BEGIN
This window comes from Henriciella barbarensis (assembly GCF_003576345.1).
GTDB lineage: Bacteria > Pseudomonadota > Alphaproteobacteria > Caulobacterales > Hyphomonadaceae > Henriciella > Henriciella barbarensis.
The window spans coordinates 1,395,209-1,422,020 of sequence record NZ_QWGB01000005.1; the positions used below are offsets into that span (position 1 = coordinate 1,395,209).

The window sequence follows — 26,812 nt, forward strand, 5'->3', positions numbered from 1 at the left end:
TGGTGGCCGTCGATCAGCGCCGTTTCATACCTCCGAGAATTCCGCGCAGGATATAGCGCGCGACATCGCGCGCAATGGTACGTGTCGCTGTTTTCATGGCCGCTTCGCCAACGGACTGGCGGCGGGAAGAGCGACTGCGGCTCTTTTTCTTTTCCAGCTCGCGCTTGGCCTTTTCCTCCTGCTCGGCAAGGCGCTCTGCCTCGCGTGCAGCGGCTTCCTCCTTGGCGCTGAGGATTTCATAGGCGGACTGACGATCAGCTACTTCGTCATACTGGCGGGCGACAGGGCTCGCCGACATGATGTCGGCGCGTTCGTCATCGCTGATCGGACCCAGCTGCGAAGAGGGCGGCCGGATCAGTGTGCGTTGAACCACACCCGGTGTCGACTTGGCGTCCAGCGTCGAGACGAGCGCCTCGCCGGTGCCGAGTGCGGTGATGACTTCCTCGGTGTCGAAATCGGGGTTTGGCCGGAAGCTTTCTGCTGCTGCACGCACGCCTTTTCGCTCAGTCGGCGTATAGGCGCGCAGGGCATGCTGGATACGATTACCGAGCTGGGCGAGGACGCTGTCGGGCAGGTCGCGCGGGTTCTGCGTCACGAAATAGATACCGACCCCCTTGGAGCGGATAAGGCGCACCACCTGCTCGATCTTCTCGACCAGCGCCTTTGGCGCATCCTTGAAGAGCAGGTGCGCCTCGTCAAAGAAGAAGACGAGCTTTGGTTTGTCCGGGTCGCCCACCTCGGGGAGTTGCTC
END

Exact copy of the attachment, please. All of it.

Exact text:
This window comes from Henriciella barbarensis (assembly GCF_003576345.1).
GTDB lineage: Bacteria > Pseudomonadota > Alphaproteobacteria > Caulobacterales > Hyphomonadaceae > Henriciella > Henriciella barbarensis.
The window spans coordinates 1,395,209-1,422,020 of sequence record NZ_QWGB01000005.1; the positions used below are offsets into that span (position 1 = coordinate 1,395,209).

The window sequence follows — 26,812 nt, forward strand, 5'->3', positions numbered from 1 at the left end:
TGGTGGCCGTCGATCAGCGCCGTTTCATACCTCCGAGAATTCCGCGCAGGATATAGCGCGCGACATCGCGCGCAATGGTACGTGTCGCTGTTTTCATGGCCGCTTCGCCAACGGACTGGCGGCGGGAAGAGCGACTGCGGCTCTTTTTCTTTTCCAGCTCGCGCTTGGCCTTTTCCTCCTGCTCGGCAAGGCGCTCTGCCTCGCGTGCAGCGGCTTCCTCCTTGGCGCTGAGGATTTCATAGGCGGACTGACGATCAGCTACTTCGTCATACTGGCGGGCGACAGGGCTCGCCGACATGATGTCGGCGCGTTCGTCATCGCTGATCGGACCCAGCTGCGAAGAGGGCGGCCGGATCAGTGTGCGTTGAACCACACCCGGTGTCGACTTGGCGTCCAGCGTCGAGACGAGCGCCTCGCCGGTGCCGAGTGCGGTGATGACTTCCTCGGTGTCGAAATCGGGGTTTGGCCGGAAGCTTTCTGCTGCTGCACGCACGCCTTTTCGCTCAGTCGGCGTATAGGCGCGCAGGGCATGCTGGATACGATTACCGAGCTGGGCGAGGACGCTGTCGGGCAGGTCGCGCGGGTTCTGCGTCACGAAATAGATACCGACCCCCTTGGAGCGGATAAGGCGCACCACCTGCTCGATCTTCTCGACCAGCGCCTTTGGCGCATCCTTGAAGAGCAGGTGCGCCTCGTCAAAGAAGAAGACGAGCTTTGGTTTGTCCGGGTCGCCCACCTCGGGGAGTTGCTC